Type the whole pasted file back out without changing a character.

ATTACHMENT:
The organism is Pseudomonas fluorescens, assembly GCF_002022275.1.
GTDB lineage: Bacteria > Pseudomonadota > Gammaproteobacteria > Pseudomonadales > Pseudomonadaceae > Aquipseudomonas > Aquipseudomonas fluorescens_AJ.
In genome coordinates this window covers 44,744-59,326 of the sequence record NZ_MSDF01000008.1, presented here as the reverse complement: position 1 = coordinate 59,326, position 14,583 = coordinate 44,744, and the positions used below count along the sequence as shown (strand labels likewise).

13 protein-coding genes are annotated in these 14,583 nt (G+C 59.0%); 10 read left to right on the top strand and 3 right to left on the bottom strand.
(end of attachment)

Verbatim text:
The organism is Pseudomonas fluorescens, assembly GCF_002022275.1.
GTDB lineage: Bacteria > Pseudomonadota > Gammaproteobacteria > Pseudomonadales > Pseudomonadaceae > Aquipseudomonas > Aquipseudomonas fluorescens_AJ.
In genome coordinates this window covers 44,744-59,326 of the sequence record NZ_MSDF01000008.1, presented here as the reverse complement: position 1 = coordinate 59,326, position 14,583 = coordinate 44,744, and the positions used below count along the sequence as shown (strand labels likewise).

13 protein-coding genes are annotated in these 14,583 nt (G+C 59.0%); 10 read left to right on the top strand and 3 right to left on the bottom strand.